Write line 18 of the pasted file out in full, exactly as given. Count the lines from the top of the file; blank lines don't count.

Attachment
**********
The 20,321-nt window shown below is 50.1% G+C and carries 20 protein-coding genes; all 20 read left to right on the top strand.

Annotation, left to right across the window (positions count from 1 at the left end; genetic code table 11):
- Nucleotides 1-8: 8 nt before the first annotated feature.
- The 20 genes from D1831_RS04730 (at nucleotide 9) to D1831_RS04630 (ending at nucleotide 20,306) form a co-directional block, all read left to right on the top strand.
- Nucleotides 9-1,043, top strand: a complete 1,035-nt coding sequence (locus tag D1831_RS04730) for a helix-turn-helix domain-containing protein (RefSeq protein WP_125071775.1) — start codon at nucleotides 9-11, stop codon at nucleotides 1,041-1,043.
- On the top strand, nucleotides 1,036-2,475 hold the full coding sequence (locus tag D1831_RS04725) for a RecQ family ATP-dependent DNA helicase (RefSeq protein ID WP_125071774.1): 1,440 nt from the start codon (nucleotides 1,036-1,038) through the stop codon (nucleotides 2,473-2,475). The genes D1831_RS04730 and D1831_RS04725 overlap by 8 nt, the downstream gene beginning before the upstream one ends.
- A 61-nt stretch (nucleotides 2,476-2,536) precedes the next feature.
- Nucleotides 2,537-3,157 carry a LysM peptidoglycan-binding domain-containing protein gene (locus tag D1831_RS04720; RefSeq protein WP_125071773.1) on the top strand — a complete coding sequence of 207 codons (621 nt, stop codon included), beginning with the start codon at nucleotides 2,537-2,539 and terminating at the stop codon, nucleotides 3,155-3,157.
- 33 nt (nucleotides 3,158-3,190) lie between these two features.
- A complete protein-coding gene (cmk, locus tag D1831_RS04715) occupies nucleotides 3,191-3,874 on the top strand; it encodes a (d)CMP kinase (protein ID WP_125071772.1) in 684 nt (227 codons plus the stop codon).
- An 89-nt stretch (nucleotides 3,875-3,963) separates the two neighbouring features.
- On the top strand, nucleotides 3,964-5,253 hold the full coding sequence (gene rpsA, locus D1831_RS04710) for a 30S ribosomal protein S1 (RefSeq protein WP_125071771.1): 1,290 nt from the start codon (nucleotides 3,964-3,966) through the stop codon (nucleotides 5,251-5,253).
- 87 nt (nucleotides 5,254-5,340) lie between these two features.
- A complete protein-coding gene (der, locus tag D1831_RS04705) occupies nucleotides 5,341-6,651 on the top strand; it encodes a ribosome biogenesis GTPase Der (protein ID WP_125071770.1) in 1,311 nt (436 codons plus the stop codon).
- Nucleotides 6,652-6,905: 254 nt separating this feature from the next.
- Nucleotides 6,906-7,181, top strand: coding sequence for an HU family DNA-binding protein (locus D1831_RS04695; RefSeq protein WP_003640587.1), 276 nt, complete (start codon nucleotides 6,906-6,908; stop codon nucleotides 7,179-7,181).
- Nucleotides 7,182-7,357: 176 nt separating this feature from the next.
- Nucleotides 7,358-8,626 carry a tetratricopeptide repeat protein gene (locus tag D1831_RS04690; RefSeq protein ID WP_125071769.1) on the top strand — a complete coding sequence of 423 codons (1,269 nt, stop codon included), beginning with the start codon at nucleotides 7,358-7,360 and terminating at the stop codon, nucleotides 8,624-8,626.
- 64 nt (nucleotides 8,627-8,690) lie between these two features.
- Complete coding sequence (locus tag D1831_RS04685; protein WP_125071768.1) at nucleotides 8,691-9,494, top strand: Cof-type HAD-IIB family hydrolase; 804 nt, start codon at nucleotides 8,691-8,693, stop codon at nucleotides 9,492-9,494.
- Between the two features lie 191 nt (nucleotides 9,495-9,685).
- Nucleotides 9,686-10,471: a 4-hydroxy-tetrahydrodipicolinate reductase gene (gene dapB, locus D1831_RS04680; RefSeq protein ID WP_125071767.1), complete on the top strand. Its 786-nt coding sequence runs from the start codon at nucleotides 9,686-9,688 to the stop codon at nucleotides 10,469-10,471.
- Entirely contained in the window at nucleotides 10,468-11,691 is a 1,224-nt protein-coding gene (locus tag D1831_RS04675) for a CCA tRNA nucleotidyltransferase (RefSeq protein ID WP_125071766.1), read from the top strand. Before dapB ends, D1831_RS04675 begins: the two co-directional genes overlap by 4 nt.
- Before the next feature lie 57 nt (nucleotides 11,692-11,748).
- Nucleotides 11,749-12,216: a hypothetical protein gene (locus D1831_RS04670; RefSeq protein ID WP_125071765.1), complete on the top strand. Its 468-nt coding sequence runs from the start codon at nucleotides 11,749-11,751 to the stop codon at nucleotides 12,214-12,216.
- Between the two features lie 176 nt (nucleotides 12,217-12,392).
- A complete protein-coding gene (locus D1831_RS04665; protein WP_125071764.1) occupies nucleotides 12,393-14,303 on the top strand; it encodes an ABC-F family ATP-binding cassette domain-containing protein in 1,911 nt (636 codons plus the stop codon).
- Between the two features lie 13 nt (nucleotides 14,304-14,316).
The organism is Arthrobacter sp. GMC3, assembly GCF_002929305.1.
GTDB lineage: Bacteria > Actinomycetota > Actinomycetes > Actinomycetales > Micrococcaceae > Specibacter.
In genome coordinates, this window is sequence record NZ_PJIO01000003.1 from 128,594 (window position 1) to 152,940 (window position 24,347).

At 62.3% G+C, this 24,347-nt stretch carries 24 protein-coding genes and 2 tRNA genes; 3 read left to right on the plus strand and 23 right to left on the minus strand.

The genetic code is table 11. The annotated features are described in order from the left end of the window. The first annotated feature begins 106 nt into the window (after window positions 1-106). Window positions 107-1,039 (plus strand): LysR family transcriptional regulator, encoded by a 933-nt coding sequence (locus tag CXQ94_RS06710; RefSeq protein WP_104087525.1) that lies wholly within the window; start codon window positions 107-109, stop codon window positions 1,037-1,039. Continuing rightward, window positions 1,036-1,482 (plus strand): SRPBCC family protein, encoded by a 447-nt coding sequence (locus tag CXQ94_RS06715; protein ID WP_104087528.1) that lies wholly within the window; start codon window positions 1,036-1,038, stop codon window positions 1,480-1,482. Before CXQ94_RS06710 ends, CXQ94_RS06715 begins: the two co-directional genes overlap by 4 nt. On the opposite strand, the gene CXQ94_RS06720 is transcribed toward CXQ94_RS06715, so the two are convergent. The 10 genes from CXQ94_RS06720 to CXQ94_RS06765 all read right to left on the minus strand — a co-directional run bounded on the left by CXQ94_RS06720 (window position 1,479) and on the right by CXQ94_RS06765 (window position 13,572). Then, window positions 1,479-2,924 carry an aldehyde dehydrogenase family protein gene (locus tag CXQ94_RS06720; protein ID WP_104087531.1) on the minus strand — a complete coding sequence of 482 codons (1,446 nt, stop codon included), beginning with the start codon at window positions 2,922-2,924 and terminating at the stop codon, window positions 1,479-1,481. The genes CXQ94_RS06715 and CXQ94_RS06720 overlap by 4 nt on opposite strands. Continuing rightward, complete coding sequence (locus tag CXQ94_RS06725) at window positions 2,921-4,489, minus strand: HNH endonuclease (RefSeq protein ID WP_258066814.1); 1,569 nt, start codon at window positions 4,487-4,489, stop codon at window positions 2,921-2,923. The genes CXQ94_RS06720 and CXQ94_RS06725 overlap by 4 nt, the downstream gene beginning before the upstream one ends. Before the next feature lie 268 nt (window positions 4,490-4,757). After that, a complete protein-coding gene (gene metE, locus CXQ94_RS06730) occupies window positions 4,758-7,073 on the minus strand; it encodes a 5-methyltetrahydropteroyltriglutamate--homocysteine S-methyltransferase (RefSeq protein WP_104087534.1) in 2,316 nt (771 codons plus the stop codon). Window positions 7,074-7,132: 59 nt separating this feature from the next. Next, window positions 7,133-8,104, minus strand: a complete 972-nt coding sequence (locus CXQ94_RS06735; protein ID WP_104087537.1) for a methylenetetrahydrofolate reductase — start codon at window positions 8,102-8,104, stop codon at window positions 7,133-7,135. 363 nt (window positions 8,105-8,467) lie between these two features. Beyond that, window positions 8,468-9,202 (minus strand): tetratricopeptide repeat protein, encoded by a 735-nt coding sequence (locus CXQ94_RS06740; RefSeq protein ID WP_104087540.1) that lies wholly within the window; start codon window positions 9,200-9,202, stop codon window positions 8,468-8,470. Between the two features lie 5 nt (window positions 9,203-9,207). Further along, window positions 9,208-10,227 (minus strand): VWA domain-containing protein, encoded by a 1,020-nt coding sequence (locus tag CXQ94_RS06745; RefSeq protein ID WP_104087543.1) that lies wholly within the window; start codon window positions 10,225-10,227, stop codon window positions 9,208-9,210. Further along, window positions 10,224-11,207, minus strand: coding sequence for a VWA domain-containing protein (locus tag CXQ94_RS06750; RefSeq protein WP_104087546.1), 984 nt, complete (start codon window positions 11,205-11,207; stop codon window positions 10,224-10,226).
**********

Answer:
- Nucleotides 7,358-8,626 carry a tetratricopeptide repeat protein gene (locus tag D1831_RS04690; RefSeq protein ID WP_125071769.1) on the top strand — a complete coding sequence of 423 codons (1,269 nt, stop codon included), beginning with the start codon at nucleotides 7,358-7,360 and terminating at the stop codon, nucleotides 8,624-8,626.